I took part in the debate on the Home Office’s decision to deport to Jamaica a number of people who came to the UK many years ago, but now face being removed from the UK following a criminal conviction and sentence. It’s reported that many of those due to be deported are members of the ‘Windrush’ families who came to the UK as children when their parents came to help rebuild the UK economy after the second world war, have built their lives and families here, and have little or no connection to Jamaica.
While, of course, people who’ve committed serious crimes here should be punished, (and as part of sentencing, judges can order that criminals who aren’t from the UK should be deported), there are serious concerns about these deportations. I asked the Minister whether the government had properly thought about the impact that they would have on the families of those due to be deported, particularly on their children.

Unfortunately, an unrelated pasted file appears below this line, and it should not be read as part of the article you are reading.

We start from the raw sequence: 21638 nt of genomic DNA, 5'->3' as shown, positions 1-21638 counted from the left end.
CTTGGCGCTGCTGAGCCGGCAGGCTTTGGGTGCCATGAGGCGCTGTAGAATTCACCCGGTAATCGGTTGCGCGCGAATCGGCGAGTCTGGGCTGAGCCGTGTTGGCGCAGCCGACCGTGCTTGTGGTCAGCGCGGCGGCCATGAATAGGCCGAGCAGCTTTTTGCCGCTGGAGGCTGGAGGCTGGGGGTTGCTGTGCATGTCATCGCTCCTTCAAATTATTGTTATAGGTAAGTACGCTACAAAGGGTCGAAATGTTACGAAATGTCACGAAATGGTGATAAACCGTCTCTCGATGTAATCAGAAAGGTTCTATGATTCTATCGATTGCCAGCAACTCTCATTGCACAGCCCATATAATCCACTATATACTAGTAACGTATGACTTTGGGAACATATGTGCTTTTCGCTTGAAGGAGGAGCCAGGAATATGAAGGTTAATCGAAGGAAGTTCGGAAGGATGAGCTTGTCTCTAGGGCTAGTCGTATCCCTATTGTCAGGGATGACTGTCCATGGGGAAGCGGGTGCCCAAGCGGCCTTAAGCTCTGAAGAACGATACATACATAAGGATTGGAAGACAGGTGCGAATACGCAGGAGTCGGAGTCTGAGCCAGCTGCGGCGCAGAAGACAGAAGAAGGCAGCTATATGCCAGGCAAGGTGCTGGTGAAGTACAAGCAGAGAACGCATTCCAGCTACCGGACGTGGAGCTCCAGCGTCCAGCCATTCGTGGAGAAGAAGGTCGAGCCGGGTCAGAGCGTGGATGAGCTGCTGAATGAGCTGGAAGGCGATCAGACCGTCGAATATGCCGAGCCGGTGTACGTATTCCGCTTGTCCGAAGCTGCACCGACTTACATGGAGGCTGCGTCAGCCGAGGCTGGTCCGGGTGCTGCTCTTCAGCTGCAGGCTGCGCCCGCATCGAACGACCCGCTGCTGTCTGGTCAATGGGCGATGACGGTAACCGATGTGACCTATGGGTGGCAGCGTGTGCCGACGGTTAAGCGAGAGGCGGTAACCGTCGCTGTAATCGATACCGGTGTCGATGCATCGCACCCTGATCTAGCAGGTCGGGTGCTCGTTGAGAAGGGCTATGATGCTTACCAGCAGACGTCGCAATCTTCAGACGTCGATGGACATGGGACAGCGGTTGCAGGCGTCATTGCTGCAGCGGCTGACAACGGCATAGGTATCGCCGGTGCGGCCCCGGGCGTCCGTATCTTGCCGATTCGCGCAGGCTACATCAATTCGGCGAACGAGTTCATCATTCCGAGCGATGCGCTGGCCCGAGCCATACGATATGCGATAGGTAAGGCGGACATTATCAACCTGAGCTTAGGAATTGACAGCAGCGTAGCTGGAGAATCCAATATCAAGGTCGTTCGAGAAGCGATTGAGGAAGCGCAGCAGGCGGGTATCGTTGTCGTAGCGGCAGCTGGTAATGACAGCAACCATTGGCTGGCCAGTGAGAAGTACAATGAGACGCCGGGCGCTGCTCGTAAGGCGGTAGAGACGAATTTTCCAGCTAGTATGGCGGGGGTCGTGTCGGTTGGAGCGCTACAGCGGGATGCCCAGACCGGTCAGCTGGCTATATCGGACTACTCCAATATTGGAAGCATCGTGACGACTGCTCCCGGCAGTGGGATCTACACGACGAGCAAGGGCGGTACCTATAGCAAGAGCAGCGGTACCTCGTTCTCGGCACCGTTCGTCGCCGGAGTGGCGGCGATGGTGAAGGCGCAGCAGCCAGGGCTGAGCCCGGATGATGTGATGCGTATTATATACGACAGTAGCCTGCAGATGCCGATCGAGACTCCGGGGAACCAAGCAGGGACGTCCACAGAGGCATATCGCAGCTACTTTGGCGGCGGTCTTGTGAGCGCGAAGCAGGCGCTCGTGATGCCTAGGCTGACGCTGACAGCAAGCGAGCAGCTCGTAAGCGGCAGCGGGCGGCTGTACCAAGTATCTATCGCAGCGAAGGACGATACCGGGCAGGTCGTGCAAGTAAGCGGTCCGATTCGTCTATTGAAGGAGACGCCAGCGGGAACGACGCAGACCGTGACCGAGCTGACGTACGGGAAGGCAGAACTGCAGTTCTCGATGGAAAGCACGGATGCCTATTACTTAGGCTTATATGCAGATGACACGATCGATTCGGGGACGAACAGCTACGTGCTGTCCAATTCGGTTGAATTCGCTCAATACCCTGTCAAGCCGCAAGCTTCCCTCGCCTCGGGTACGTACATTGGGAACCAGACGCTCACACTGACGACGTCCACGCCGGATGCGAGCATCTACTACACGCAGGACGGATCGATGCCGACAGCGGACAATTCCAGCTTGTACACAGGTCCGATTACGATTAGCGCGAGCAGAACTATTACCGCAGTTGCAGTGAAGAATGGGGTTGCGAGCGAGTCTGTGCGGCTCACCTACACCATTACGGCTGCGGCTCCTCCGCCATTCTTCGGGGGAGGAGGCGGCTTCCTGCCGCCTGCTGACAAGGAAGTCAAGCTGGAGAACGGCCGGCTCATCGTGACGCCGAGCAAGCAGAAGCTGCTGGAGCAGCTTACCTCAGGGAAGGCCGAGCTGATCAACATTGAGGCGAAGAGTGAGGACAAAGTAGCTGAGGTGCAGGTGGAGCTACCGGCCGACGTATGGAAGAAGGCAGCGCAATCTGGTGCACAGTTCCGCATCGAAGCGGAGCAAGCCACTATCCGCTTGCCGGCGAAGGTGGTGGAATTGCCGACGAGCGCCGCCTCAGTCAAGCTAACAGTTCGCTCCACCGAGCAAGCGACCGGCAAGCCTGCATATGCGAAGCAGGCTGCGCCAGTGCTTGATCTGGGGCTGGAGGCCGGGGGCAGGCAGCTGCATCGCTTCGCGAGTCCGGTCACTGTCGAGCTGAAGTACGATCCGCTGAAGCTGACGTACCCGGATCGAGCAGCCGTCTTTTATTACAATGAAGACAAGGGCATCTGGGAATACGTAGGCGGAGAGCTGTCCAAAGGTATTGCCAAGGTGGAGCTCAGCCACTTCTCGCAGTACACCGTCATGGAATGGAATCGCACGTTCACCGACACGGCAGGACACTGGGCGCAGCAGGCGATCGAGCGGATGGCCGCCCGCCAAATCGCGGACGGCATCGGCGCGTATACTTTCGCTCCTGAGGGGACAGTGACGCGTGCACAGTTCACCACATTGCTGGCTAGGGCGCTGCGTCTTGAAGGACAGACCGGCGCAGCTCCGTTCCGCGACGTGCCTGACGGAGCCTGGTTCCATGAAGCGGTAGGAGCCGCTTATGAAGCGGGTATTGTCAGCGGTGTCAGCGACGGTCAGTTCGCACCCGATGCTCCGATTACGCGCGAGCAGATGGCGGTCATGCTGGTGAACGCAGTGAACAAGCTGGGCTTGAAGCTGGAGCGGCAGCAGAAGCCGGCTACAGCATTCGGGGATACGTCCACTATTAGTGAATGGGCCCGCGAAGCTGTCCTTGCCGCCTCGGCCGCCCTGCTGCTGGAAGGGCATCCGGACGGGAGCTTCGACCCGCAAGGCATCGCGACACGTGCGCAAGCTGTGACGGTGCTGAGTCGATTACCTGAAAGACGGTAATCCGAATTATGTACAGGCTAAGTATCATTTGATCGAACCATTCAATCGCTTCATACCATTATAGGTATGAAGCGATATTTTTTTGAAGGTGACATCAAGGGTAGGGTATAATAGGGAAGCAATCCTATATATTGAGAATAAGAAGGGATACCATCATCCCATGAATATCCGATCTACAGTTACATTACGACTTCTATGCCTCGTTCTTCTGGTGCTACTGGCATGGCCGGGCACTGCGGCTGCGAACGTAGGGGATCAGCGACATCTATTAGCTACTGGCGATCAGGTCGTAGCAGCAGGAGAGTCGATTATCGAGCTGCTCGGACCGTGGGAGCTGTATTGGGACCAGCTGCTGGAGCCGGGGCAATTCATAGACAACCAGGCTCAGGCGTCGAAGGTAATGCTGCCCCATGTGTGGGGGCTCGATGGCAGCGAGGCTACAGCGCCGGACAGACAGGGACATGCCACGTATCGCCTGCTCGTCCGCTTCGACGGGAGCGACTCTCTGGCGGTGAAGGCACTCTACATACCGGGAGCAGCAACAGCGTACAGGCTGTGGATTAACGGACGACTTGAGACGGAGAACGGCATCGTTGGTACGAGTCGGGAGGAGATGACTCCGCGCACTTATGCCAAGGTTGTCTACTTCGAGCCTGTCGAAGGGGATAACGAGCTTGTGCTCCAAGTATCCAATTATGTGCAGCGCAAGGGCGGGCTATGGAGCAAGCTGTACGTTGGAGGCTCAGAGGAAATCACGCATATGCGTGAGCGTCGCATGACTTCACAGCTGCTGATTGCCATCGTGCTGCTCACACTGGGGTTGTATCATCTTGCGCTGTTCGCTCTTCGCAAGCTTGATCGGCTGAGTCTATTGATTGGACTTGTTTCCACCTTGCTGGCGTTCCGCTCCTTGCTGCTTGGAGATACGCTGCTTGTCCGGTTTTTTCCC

The Home Secretary has said that “around 20” people have been deported on a flight today, but there’s little transparency from the Home Office about who they’re deporting, whether they came to the UK as children, and even whether they’re British nationals. We know that some people from the Windrush generation have already been wrongly deported, or denied access to public services to which they were entitled. The government must now halt these deportations until the independent ‘Lessons Learned’ into the Windrush scandal is published, to make sure they don’t make the same disgraceful mistake and wrongly deport people again.